Although the story had input from multiple people, Lee’s screenplay kept the most important themes from Frozen and built on them in Frozen II. Themes carried over are ones of love (both familial and romantic), feminism and anti-toxic masculinity. Also added are themes of change and growing up, something reflected in all characters through their individual journeys. One journey that really stands out, though, is Kristoff’s. His love for Anna was clear after the first movie, but in the second his feelings are built in a way that shows everyone (men in particular) that it’s ok to be outright with their feelings and to not feel threatened by a strong woman. Kristoff’s unending support of Anna is reflected in his dialogue, with lines such as ‘My love is not fragile’ and saying to her ‘I’m here. What do you need?’ rather than trying to act as the obvious hero and treating her as a damsel in distress. His desire for her love and attention is perfectly captured in his own song, Lost in the Woods, an 80s-style ballad that is funny in its visual delivery but poignant in its lyrics. Other than Anna and Elsa’s bond, Kristoff’s venture into what is usually a Disney princess’s territory of singing about love is probably the standout character arc of the movie.
As per the first movie, the performances are fun and entertaining and tug at the heartstrings when necessary. As previously mentioned, the story can be a bit confusing to follow (the basic plot is understandable but they seem to throw in all this extra dialogue when all you want is to hear is Elsa go for another belter), but the characters more than make up for it. Gad provides more excellent comic timing for Olaf, throwing in some improvisation when necessary, and continuing to make him quite a unique character amongst the pantheon of Disney sidekicks. Groff effortlessly makes Kristoff sound like someone you could get on with in reality, and all the while you will want to insist he performs some covers of big 80s hits (there’s an untapped talent in there for Kristoff). He’s a well-written character who sets a high bar for which most, if not all, future male Disney characters should be aiming for. Bell’s Anna is as adventurous and fun and loving as she was previously, if not more so now she has Elsa back at her side. Bell’s delivery is every bit as charming as it has been before, and she embodies Anna entirely in just her vocals, both speaking and singing. And, as always, Menzel’s vocal performances are out of this world, making ‘Into the Unknown’ another top Disney song (if ‘Let It Go’ is 10/10, then ‘Into the Unknown’ is 9/10). Her ability to infuse a strength into Elsa’s voice is unmatched, as well as Elsa’s deep desire when it comes to keeping her sister safe. Overall the cast is just as exceptional as they were in Frozen, and thankfully their characters’ dialogue represent the themes of the story wonderfully well.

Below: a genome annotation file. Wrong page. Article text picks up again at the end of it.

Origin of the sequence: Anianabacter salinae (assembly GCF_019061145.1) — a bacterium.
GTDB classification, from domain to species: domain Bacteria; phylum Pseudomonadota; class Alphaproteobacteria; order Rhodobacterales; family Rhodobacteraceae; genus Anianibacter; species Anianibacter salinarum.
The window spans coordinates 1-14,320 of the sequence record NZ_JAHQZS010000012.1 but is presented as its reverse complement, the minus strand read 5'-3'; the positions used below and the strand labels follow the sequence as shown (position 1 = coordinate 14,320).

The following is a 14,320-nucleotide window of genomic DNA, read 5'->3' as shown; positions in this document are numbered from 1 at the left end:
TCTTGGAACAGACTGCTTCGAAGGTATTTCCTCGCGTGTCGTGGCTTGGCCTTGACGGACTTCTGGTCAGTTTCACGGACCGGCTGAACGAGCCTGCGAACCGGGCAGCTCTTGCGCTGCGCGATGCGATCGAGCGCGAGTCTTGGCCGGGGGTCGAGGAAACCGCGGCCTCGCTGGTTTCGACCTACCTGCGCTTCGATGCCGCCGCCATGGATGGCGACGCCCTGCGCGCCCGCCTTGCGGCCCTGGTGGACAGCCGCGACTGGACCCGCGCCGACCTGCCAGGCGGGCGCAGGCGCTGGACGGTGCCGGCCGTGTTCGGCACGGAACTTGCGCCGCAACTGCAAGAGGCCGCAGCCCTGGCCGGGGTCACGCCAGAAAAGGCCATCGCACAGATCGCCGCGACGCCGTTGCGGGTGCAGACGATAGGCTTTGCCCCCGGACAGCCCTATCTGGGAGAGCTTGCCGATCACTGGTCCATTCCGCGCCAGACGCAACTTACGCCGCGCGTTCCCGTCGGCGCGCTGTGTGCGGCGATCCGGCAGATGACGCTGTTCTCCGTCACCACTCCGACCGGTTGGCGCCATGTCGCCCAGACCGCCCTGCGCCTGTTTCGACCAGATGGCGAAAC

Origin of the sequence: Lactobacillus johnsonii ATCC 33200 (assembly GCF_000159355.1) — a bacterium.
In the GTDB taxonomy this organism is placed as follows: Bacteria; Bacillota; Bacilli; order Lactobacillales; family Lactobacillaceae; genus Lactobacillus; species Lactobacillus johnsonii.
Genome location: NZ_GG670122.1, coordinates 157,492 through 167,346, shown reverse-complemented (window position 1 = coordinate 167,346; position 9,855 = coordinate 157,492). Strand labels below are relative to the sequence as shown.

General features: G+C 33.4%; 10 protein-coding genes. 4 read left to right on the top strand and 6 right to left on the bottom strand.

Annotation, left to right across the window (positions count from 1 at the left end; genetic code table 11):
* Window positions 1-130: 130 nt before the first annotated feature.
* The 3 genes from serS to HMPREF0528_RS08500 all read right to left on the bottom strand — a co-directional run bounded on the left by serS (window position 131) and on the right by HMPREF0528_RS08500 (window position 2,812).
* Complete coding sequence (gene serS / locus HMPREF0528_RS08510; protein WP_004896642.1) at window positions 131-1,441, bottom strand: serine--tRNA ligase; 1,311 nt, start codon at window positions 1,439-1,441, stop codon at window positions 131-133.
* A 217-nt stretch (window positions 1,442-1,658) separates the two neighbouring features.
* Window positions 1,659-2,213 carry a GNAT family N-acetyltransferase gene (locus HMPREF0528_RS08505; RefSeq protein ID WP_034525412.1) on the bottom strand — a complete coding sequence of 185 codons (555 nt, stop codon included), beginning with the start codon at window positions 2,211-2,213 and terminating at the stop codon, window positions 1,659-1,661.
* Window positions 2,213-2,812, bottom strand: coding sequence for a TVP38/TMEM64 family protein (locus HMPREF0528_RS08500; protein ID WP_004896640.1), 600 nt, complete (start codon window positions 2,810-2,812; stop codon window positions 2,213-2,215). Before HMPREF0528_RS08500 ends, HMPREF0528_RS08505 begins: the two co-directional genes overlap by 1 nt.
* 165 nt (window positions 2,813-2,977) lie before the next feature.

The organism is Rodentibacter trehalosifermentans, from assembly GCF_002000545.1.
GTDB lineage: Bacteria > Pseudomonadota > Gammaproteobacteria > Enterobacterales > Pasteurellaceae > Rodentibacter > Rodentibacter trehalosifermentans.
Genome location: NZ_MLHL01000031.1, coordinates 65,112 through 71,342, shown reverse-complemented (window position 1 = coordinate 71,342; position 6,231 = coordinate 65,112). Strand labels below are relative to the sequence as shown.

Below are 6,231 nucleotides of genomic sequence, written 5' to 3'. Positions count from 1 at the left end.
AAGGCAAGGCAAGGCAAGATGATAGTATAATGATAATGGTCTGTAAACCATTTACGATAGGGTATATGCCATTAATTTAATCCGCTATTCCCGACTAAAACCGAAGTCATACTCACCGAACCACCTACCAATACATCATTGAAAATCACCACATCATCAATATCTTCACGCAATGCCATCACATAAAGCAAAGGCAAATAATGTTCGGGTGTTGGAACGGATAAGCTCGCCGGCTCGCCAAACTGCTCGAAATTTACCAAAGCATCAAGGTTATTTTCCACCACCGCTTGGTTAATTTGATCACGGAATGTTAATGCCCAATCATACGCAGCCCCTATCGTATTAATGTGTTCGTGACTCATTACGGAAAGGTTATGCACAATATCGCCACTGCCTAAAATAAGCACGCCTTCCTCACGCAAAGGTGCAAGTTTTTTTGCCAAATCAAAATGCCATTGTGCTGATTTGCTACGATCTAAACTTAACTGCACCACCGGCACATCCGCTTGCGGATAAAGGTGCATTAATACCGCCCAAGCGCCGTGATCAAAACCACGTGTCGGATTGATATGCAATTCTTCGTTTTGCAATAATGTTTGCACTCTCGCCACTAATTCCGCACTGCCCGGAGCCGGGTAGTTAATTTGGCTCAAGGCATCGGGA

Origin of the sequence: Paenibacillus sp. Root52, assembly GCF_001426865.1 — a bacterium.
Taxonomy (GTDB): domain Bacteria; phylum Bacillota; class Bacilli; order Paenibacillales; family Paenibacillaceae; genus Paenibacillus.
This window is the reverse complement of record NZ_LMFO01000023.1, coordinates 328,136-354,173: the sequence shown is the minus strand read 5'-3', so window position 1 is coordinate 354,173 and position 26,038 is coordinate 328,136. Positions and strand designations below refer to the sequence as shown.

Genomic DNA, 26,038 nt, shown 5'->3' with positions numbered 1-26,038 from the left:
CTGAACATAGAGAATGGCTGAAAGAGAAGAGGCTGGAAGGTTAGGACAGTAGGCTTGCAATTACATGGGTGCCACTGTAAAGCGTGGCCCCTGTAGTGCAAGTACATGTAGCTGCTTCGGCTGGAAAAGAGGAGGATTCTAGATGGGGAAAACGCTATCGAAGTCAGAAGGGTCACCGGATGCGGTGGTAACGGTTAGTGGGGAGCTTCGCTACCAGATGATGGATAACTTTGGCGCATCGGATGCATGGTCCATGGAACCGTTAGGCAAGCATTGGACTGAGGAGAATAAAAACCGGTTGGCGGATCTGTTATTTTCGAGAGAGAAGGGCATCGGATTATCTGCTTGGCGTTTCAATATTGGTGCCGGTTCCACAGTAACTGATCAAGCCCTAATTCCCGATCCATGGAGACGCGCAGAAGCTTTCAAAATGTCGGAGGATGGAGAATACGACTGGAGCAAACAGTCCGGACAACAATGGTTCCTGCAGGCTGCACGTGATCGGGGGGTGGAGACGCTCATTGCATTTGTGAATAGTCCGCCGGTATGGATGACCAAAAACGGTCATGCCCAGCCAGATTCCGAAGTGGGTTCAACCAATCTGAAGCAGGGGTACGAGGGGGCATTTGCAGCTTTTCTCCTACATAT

Considering many people who are now aged between 25-35 grew up during the Disney renaissance period, it’s fair to say that Disney movies are categorically not just for kids, as they are, generally speaking, what made our childhoods what they were. Disney are well aware of this, and so their movies are usually palatable for both children and adults; their ability to balance stories and themes and characters for older and younger audiences is almost unparalleled (probably why it was so easy for them to take Studio Ghibli under their western wing). Frozen II is another example of a movie that has something for everyone, with it being both entertaining and full of heart. Much like the Toy Story franchise, a considerable amount of time (six years, if you can believe) has been left between original and sequel, and that is arguably the secret to a decent Disney sequel. It may not have quite the impact of Frozen (that would be near-impossible to achieve), but it has certainly made its mark, and, thankfully, the cold still doesn’t bother us anyway.